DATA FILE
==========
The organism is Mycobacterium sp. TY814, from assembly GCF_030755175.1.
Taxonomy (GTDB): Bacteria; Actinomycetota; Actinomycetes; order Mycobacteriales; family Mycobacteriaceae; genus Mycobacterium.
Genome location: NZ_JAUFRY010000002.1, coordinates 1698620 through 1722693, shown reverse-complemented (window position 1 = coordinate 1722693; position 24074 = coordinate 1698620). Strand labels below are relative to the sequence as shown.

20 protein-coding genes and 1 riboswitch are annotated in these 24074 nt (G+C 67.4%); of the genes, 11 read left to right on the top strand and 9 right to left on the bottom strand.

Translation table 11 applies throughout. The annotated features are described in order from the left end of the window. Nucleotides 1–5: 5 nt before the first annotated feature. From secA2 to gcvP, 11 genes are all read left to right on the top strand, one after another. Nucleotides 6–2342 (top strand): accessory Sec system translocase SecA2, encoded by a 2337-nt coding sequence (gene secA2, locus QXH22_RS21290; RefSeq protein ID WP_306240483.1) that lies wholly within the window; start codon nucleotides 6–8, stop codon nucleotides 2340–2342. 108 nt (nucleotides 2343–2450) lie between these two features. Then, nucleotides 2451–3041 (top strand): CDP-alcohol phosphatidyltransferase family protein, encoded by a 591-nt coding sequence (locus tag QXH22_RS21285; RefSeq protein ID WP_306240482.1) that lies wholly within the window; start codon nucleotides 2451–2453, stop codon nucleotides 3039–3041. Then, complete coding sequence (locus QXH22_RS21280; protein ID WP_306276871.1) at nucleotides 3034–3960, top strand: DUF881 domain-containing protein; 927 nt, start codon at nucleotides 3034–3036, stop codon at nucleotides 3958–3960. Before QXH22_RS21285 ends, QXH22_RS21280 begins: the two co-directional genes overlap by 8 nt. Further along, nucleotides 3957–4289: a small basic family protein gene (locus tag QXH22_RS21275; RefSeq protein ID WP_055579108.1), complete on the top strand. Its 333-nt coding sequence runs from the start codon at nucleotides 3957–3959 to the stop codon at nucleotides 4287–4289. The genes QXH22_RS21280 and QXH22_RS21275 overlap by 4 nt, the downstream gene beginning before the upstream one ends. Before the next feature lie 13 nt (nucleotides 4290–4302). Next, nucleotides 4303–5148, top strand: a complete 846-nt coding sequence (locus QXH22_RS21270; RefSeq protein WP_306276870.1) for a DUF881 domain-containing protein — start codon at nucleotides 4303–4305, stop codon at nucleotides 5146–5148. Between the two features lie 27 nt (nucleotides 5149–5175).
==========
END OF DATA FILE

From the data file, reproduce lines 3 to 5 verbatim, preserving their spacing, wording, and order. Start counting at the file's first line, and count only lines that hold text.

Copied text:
Genome location: NZ_JAUFRY010000002.1, coordinates 1698620 through 1722693, shown reverse-complemented (window position 1 = coordinate 1722693; position 24074 = coordinate 1698620). Strand labels below are relative to the sequence as shown.

20 protein-coding genes and 1 riboswitch are annotated in these 24074 nt (G+C 67.4%); of the genes, 11 read left to right on the top strand and 9 right to left on the bottom strand.

Translation table 11 applies throughout. The annotated features are described in order from the left end of the window. Nucleotides 1–5: 5 nt before the first annotated feature. From secA2 to gcvP, 11 genes are all read left to right on the top strand, one after another. Nucleotides 6–2342 (top strand): accessory Sec system translocase SecA2, encoded by a 2337-nt coding sequence (gene secA2, locus QXH22_RS21290; RefSeq protein ID WP_306240483.1) that lies wholly within the window; start codon nucleotides 6–8, stop codon nucleotides 2340–2342. 108 nt (nucleotides 2343–2450) lie between these two features. Then, nucleotides 2451–3041 (top strand): CDP-alcohol phosphatidyltransferase family protein, encoded by a 591-nt coding sequence (locus tag QXH22_RS21285; RefSeq protein ID WP_306240482.1) that lies wholly within the window; start codon nucleotides 2451–2453, stop codon nucleotides 3039–3041. Then, complete coding sequence (locus QXH22_RS21280; protein ID WP_306276871.1) at nucleotides 3034–3960, top strand: DUF881 domain-containing protein; 927 nt, start codon at nucleotides 3034–3036, stop codon at nucleotides 3958–3960. Before QXH22_RS21285 ends, QXH22_RS21280 begins: the two co-directional genes overlap by 8 nt. Further along, nucleotides 3957–4289: a small basic family protein gene (locus tag QXH22_RS21275; RefSeq protein ID WP_055579108.1), complete on the top strand. Its 333-nt coding sequence runs from the start codon at nucleotides 3957–3959 to the stop codon at nucleotides 4287–4289. The genes QXH22_RS21280 and QXH22_RS21275 overlap by 4 nt, the downstream gene beginning before the upstream one ends. Before the next feature lie 13 nt (nucleotides 4290–4302). Next, nucleotides 4303–5148, top strand: a complete 846-nt coding sequence (locus QXH22_RS21270; RefSeq protein WP_306276870.1) for a DUF881 domain-containing protein — start codon at nucleotides 4303–4305, stop codon at nucleotides 5146–5148. Between the two features lie 27 nt (nucleotides 5149–5175).